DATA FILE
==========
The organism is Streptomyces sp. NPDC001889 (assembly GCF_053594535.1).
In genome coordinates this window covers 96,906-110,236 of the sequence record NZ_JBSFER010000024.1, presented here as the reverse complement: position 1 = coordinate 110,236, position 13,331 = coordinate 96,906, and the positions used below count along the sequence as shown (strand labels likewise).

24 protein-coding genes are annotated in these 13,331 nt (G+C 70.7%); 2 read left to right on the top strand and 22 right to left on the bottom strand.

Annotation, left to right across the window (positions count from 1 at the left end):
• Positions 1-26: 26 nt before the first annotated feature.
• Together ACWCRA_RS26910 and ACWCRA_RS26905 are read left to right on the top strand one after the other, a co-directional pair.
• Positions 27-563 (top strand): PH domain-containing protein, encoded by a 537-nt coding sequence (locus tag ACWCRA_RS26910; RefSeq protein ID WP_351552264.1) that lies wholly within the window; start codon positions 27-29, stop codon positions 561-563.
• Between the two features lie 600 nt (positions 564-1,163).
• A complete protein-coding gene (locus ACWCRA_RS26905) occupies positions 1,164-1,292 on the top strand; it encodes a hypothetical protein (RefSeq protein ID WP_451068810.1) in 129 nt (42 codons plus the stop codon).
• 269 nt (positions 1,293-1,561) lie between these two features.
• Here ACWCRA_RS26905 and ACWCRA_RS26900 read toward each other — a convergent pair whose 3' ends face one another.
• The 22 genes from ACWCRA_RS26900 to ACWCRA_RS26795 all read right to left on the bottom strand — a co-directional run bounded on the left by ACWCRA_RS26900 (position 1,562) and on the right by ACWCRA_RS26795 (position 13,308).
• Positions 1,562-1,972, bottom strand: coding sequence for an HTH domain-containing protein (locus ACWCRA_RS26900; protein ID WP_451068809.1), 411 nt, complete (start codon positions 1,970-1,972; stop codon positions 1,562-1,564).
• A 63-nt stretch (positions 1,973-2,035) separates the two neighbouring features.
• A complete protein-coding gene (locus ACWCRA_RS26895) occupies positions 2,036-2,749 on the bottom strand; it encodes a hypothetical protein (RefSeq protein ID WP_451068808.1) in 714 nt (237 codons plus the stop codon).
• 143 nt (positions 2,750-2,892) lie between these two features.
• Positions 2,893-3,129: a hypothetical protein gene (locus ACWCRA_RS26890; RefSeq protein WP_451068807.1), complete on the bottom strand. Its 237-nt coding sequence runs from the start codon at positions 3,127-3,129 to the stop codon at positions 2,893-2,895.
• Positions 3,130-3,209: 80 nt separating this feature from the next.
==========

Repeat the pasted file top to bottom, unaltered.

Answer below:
The organism is Streptomyces sp. NPDC001889 (assembly GCF_053594535.1).
In genome coordinates this window covers 96,906-110,236 of the sequence record NZ_JBSFER010000024.1, presented here as the reverse complement: position 1 = coordinate 110,236, position 13,331 = coordinate 96,906, and the positions used below count along the sequence as shown (strand labels likewise).

24 protein-coding genes are annotated in these 13,331 nt (G+C 70.7%); 2 read left to right on the top strand and 22 right to left on the bottom strand.

Annotation, left to right across the window (positions count from 1 at the left end):
• Positions 1-26: 26 nt before the first annotated feature.
• Together ACWCRA_RS26910 and ACWCRA_RS26905 are read left to right on the top strand one after the other, a co-directional pair.
• Positions 27-563 (top strand): PH domain-containing protein, encoded by a 537-nt coding sequence (locus tag ACWCRA_RS26910; RefSeq protein ID WP_351552264.1) that lies wholly within the window; start codon positions 27-29, stop codon positions 561-563.
• Between the two features lie 600 nt (positions 564-1,163).
• A complete protein-coding gene (locus ACWCRA_RS26905) occupies positions 1,164-1,292 on the top strand; it encodes a hypothetical protein (RefSeq protein ID WP_451068810.1) in 129 nt (42 codons plus the stop codon).
• 269 nt (positions 1,293-1,561) lie between these two features.
• Here ACWCRA_RS26905 and ACWCRA_RS26900 read toward each other — a convergent pair whose 3' ends face one another.
• The 22 genes from ACWCRA_RS26900 to ACWCRA_RS26795 all read right to left on the bottom strand — a co-directional run bounded on the left by ACWCRA_RS26900 (position 1,562) and on the right by ACWCRA_RS26795 (position 13,308).
• Positions 1,562-1,972, bottom strand: coding sequence for an HTH domain-containing protein (locus ACWCRA_RS26900; protein ID WP_451068809.1), 411 nt, complete (start codon positions 1,970-1,972; stop codon positions 1,562-1,564).
• A 63-nt stretch (positions 1,973-2,035) separates the two neighbouring features.
• A complete protein-coding gene (locus ACWCRA_RS26895) occupies positions 2,036-2,749 on the bottom strand; it encodes a hypothetical protein (RefSeq protein ID WP_451068808.1) in 714 nt (237 codons plus the stop codon).
• 143 nt (positions 2,750-2,892) lie between these two features.
• Positions 2,893-3,129: a hypothetical protein gene (locus ACWCRA_RS26890; RefSeq protein WP_451068807.1), complete on the bottom strand. Its 237-nt coding sequence runs from the start codon at positions 3,127-3,129 to the stop codon at positions 2,893-2,895.
• Positions 3,130-3,209: 80 nt separating this feature from the next.